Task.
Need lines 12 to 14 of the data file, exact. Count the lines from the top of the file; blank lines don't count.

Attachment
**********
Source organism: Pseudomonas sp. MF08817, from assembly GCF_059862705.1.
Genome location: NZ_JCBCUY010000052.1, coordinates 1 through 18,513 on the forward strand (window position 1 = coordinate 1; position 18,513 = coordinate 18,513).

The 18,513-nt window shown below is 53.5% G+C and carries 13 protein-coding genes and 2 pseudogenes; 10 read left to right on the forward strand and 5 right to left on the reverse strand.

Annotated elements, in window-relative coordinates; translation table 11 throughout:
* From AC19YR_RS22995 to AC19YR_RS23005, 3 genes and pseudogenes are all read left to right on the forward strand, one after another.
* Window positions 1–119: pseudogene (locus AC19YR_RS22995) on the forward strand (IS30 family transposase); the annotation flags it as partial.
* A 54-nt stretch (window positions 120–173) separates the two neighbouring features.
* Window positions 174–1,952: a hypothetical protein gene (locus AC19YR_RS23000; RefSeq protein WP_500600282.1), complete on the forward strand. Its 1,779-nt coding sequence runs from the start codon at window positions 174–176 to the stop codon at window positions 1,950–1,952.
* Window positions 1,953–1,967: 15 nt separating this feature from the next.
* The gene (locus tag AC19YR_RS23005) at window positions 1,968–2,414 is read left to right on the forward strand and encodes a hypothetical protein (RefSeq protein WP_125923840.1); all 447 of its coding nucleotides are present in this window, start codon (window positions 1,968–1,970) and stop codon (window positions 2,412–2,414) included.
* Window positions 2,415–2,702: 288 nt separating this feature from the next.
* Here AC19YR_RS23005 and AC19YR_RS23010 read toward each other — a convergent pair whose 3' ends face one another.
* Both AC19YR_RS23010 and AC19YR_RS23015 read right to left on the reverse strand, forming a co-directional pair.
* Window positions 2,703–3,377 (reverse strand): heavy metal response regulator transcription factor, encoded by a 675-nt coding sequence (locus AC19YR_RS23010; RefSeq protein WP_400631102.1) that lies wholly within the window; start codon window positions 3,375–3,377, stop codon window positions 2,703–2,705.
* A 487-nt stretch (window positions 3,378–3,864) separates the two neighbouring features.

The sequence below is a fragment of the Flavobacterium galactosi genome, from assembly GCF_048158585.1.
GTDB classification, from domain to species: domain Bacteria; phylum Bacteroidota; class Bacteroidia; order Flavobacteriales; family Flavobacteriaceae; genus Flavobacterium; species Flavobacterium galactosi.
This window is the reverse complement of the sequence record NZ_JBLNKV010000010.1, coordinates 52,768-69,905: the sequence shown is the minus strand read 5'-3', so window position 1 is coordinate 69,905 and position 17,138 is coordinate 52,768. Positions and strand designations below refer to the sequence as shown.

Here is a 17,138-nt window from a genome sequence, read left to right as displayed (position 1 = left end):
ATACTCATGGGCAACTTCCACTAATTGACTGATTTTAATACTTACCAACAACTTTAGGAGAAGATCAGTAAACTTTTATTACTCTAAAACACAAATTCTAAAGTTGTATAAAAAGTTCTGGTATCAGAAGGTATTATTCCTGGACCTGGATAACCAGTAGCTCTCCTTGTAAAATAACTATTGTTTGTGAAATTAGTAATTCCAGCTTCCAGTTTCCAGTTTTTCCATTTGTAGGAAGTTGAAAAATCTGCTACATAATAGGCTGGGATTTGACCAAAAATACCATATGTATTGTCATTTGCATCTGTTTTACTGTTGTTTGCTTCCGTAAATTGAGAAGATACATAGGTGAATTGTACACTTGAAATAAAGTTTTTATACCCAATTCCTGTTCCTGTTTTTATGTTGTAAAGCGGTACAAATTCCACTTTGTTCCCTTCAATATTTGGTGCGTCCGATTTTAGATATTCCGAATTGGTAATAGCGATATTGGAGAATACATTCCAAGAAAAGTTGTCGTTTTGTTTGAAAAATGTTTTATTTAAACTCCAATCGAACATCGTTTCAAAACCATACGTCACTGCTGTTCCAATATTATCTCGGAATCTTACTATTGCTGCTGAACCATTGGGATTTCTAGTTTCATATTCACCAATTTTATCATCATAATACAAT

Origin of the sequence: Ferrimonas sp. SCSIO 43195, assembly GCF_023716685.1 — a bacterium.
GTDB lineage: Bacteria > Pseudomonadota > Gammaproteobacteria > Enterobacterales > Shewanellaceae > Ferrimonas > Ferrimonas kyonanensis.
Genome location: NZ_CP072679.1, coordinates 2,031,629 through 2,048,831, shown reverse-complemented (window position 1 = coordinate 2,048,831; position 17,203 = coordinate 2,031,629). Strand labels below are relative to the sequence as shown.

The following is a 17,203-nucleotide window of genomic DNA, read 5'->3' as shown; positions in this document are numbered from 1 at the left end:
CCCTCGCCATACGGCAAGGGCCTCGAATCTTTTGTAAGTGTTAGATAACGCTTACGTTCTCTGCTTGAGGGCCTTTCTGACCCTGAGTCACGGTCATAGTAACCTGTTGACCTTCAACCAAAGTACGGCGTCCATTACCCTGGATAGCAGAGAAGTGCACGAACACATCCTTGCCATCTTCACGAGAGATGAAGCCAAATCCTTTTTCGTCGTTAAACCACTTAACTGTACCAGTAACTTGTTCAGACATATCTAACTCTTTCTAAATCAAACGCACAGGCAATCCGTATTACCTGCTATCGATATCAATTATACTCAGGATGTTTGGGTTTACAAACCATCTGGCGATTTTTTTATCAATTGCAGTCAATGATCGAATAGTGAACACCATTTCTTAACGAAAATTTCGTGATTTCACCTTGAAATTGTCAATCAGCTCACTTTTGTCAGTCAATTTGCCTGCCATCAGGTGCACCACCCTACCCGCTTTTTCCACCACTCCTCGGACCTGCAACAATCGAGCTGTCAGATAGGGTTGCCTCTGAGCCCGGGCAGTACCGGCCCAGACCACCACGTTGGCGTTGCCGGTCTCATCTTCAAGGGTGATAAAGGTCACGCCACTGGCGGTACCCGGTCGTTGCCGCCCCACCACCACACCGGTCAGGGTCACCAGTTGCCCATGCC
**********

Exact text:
* Here AC19YR_RS23005 and AC19YR_RS23010 read toward each other — a convergent pair whose 3' ends face one another.
* Both AC19YR_RS23010 and AC19YR_RS23015 read right to left on the reverse strand, forming a co-directional pair.
* Window positions 2,703–3,377 (reverse strand): heavy metal response regulator transcription factor, encoded by a 675-nt coding sequence (locus AC19YR_RS23010; RefSeq protein WP_400631102.1) that lies wholly within the window; start codon window positions 3,375–3,377, stop codon window positions 2,703–2,705.